Exempt Tier 2 and Tier 3 pension contributions from debt exchange programme — GMA

According to the association, it is instructive to note that Tier 2 and Tier 3 pensions contributions held and managed by the various pensions schemes, especially public sector pension schemes are very heavily exposed (over 90 /0) to government bonds including ESLA and Daakye bonds.

It said the cuts in bond interests, no coupon payments for 2023, and the spread of principal repayment as announced will result in a significant loss in the value of our pensions in real terms over the next 5-15 years and beyond.

The association in a statement said with a maximum bond interest of 10% starting from the 3rd year, our investments in government bonds will return a negative real return every time that inflation goes above 10%. Though the government aims for single-digit inflation in the medium to long term, historically that has been very difficult to achieve in Ghana even in the best of economic years.

It said “All these, we believe, will further worsen the already dire situation workers and pensioners will face especially when their meagre pensions have lost significant value owing to the depreciation of the cedi, and high inflation amongst others, adding that the GMA is concerned about the negative effect of the debt exchange programme on Private Health facilities, Private Health Insurance, and Mutual schemes who have invested heavily with Government of Ghana bonds. This we believe will impact negatively patient care, medication supply, and claims management.

“The GMA, having considered these, rejects the Debt Exchange Programme as announced by the Minister of Finance. We, therefore, demand as a matter of urgency that government takes immediate steps to completely exempt pensions and other related funds (including the GMA Fund which has investments in GOG instruments) and that no ‘haircuts’ should affect the principal and interests of such investments.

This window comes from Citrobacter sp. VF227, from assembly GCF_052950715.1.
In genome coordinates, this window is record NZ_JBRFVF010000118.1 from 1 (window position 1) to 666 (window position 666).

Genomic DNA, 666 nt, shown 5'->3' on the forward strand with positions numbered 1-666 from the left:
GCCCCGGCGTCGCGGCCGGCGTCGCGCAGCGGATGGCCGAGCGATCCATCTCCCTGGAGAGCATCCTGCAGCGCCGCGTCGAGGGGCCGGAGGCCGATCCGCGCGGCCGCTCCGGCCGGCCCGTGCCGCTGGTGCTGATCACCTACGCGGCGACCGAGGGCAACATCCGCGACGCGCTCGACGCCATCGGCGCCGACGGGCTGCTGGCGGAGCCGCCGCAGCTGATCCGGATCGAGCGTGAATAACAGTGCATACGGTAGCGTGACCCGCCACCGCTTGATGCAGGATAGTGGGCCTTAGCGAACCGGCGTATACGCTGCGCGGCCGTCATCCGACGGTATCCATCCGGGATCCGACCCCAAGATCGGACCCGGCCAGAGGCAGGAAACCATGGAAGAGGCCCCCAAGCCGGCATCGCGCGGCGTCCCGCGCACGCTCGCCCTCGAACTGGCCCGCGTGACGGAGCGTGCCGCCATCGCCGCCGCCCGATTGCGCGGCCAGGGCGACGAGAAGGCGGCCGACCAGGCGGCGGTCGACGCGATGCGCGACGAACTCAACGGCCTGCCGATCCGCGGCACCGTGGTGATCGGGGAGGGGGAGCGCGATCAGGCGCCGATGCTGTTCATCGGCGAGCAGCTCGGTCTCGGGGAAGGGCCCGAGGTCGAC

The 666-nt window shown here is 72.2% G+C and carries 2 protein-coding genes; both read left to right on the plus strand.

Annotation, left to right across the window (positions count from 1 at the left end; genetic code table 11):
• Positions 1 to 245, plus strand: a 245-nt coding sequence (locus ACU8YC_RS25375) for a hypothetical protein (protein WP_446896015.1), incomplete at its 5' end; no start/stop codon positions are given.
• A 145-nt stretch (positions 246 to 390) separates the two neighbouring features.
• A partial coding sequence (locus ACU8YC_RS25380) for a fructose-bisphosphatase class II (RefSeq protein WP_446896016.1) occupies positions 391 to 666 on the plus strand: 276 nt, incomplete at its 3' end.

“Failure of exempting workers’ pension funds from ‘haircuts’ or debt restructuring may result in actions that will disrupt the industrial harmony in the country,” it added.

The government’s move is to rely on a softer payment plan with institutions and individuals who have lent money to the country as part of efforts to reduce the burden the public debt stock puts on the economy.

The plan, which is in line with the government’s commitment to restore macroeconomic stability in the shortest possible time, involves the swapping of existing domestic bonds with longer-dated bonds that will take between four and 14 years to mature in 2037.

Minister of Finance Ken Ofori-Atta announcing the programme said Ghana is facing a very challenging economic situation amid an increasingly difficult global economic environment, marked by the COVID-19 pandemic, the global economic shock created by the Russian invasion of Ukraine, and disruptions of the global supply chains.

He said for the government to alleviate the debt burden in the most transparent, efficient, and expedited manner, treatment of domestic debt is necessary adding that the invitation does not entail any reduction in the principal amount (haircut) of the eligible bonds which involves an exchange for a new government of Ghana bonds with a 0% coupon in 2023 that steps up to 5% in 2024, and 10% from 2025 onwards.